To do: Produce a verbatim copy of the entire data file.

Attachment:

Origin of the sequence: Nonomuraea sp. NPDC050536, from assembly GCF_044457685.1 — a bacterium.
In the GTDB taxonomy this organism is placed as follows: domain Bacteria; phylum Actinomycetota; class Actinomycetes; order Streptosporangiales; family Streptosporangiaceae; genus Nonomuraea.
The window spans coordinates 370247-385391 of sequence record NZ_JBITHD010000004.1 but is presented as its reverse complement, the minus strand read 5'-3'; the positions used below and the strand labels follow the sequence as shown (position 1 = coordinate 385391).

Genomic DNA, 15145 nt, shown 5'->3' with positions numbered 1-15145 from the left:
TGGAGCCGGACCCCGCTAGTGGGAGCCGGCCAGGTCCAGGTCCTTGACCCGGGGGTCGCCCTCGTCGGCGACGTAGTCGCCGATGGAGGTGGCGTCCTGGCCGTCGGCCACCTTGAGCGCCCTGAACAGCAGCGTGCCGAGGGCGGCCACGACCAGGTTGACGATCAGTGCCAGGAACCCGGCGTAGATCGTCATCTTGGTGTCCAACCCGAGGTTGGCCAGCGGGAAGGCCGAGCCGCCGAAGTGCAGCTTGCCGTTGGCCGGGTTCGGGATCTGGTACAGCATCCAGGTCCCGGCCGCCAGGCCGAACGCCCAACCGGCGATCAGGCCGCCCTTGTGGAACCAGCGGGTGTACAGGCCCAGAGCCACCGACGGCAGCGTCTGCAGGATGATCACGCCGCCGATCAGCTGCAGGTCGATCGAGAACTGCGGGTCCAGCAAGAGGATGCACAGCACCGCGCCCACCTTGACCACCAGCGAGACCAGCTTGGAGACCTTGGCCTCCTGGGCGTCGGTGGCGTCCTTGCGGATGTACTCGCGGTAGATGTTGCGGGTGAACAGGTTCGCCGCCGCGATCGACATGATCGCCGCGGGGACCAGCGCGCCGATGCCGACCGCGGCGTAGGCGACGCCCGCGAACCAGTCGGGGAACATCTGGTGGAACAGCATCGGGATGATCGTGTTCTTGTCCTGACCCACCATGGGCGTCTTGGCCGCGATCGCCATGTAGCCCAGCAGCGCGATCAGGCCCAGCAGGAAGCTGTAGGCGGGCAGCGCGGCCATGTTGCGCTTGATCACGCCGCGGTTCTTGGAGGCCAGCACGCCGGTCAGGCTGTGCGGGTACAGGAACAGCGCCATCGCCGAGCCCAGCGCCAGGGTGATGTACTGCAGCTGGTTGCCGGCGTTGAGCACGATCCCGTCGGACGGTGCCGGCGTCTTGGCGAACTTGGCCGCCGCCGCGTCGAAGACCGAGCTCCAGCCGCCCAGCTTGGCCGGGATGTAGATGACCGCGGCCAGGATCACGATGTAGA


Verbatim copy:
Origin of the sequence: Nonomuraea sp. NPDC050536, from assembly GCF_044457685.1 — a bacterium.
In the GTDB taxonomy this organism is placed as follows: domain Bacteria; phylum Actinomycetota; class Actinomycetes; order Streptosporangiales; family Streptosporangiaceae; genus Nonomuraea.
The window spans coordinates 370247-385391 of sequence record NZ_JBITHD010000004.1 but is presented as its reverse complement, the minus strand read 5'-3'; the positions used below and the strand labels follow the sequence as shown (position 1 = coordinate 385391).

Genomic DNA, 15145 nt, shown 5'->3' with positions numbered 1-15145 from the left:
TGGAGCCGGACCCCGCTAGTGGGAGCCGGCCAGGTCCAGGTCCTTGACCCGGGGGTCGCCCTCGTCGGCGACGTAGTCGCCGATGGAGGTGGCGTCCTGGCCGTCGGCCACCTTGAGCGCCCTGAACAGCAGCGTGCCGAGGGCGGCCACGACCAGGTTGACGATCAGTGCCAGGAACCCGGCGTAGATCGTCATCTTGGTGTCCAACCCGAGGTTGGCCAGCGGGAAGGCCGAGCCGCCGAAGTGCAGCTTGCCGTTGGCCGGGTTCGGGATCTGGTACAGCATCCAGGTCCCGGCCGCCAGGCCGAACGCCCAACCGGCGATCAGGCCGCCCTTGTGGAACCAGCGGGTGTACAGGCCCAGAGCCACCGACGGCAGCGTCTGCAGGATGATCACGCCGCCGATCAGCTGCAGGTCGATCGAGAACTGCGGGTCCAGCAAGAGGATGCACAGCACCGCGCCCACCTTGACCACCAGCGAGACCAGCTTGGAGACCTTGGCCTCCTGGGCGTCGGTGGCGTCCTTGCGGATGTACTCGCGGTAGATGTTGCGGGTGAACAGGTTCGCCGCCGCGATCGACATGATCGCCGCGGGGACCAGCGCGCCGATGCCGACCGCGGCGTAGGCGACGCCCGCGAACCAGTCGGGGAACATCTGGTGGAACAGCATCGGGATGATCGTGTTCTTGTCCTGACCCACCATGGGCGTCTTGGCCGCGATCGCCATGTAGCCCAGCAGCGCGATCAGGCCCAGCAGGAAGCTGTAGGCGGGCAGCGCGGCCATGTTGCGCTTGATCACGCCGCGGTTCTTGGAGGCCAGCACGCCGGTCAGGCTGTGCGGGTACAGGAACAGCGCCATCGCCGAGCCCAGCGCCAGGGTGATGTACTGCAGCTGGTTGCCGGCGTTGAGCACGATCCCGTCGGACGGTGCCGGCGTCTTGGCGAACTTGGCCGCCGCCGCGTCGAAGACCGAGCTCCAGCCGCCCAGCTTGGCCGGGATGTAGATGACCGCGGCCAGGATCACGATGTAGA